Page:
Thursday, July 14, 2016

Psalms of Compline (Short summaries)/3 - Psalm 133

Canticum graduum
A gradual canticle
1 Ecce nunc benedícite Dóminum, * omnes servi Dómini
Behold now bless the Lord, all you servants of the Lord
2 Qui statis in domo Dómini, * in átriis domus   Dei nostri.
Who stand in the house of the Lord, in the courts of the house of our God
3 In nóctibus extóllite manus vestras in sancta, * et benedícite Dóminum.
In the nights lift up your hands to the holy places, and bless the Lord.
4 Benedícat te Dóminus ex sion, * qui fecit cælum et terram.
May the Lord out of Sion bless you, he that made heaven and earth.

Pronouncing the words

You can heard the psalm read aloud slowly in Latin over at the Boston Catholic Journal.

Once you are confident of the pronunciation, try singing it with the monks - the videos below are one option, alternatively, listen to one of the archived audio files of Compline sung by the monks of Le Barroux.

Summaries of the Psalm

Pick the summary of your choice and learn it, or copy it to create a cheat sheet to have handy for when you say the Office.   Psalm 133 is the last of the 'Songs of the Ascent, or fifteen Gradual Psalms', which were sung on major feasts as the priests walked up the fifteen steps in the Temple.

St Alphonsus summarises it as follows:
The prophet here exhorts the priests and levites to praise the Lord and to pray for the people.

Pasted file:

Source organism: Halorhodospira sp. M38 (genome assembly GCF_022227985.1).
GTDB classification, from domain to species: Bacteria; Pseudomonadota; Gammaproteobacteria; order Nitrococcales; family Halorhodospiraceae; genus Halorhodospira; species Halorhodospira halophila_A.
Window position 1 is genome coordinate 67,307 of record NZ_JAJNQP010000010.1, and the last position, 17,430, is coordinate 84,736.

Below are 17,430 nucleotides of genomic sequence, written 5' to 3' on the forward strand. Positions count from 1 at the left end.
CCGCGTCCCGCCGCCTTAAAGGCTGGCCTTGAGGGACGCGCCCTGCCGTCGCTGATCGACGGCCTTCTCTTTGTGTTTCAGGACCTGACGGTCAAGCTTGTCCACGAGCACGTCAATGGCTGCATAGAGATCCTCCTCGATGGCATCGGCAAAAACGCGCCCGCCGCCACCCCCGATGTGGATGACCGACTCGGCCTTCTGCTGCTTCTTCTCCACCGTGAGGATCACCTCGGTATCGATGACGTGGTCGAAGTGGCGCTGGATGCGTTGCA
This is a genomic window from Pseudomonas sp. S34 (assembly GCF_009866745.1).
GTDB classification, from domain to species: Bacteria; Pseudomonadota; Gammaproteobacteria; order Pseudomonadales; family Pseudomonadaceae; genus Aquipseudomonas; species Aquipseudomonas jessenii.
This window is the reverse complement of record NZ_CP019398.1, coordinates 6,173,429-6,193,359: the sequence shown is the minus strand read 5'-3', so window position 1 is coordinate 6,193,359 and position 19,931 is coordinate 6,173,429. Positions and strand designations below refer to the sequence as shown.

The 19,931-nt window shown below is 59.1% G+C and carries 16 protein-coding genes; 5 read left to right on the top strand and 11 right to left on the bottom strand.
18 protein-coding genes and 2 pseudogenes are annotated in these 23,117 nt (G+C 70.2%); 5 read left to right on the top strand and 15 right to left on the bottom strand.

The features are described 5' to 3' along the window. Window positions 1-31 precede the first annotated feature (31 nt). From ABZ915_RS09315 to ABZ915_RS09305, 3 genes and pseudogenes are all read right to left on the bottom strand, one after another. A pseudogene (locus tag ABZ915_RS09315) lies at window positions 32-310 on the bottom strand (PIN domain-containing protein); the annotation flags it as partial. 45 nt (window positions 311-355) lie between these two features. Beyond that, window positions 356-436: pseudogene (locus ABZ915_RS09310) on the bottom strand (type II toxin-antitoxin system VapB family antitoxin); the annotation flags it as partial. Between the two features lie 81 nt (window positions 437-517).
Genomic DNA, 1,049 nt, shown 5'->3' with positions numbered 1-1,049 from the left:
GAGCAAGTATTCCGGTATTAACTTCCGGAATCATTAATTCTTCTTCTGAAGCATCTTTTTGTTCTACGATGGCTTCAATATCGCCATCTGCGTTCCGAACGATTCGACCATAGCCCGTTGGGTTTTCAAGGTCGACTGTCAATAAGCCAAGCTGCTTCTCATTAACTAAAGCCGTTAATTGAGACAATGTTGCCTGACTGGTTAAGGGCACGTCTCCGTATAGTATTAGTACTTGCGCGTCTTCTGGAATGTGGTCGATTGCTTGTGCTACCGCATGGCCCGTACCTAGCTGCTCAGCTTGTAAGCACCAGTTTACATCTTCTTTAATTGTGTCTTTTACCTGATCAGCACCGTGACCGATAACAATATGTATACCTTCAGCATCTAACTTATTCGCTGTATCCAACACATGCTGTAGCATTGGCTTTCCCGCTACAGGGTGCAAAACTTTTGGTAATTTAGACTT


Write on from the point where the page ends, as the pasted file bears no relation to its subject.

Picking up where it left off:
An alternative version summary by Fr Pius Pasch:
Night watch - This psalm is a sort of liturgical formula for changing the night watch of the temple guard.  As children of God, we are really temple watchmen; Holy Mother Church is sending us to keep the vigil. 
St Benedict's contemporary Cassiodorus provides a slightly longer summary:
A canticle of steps. Let us observe closely with the heart's eye how the prophet has topped the steps, and mounted to the highest traces of the virtues; for he addresses he addresses the rest of his wholesome persuasion to the blessed brotherhood which he had bidden to gather in unity, urging that their blessed harmony be roused to praises of the Lord with the most burning eagerness of love, so that they may attain the crown of their activity, and may in this life imitate the sweetness which we believe will abide in holy minds in that native land of the future. It is right that a blessing be bestowed on Him to whom they have undoubtedly ascended with the greatest zeal.
My own summary:
At the literal level, this psalm is a summons to worship at night, to  give God thanks for the blessings of the day.  It concludes by requesting a blessing from God on us.  Spiritually, it reminds us each night of our proper objective in life, set out most fully in Chapter 7 of the Benedictine Rule: we must climb the ladder of humility to heaven, in order to rest forever in perfect union with God.


  1. I really like this one by the monks at Citeaux. I'm not able to do it by myself as quickly as they; it is wrong to do it slowly?

    1. No slow is fine. Pace differs between monasteries/orders - the Carthusians generally take it slowest, others speed through...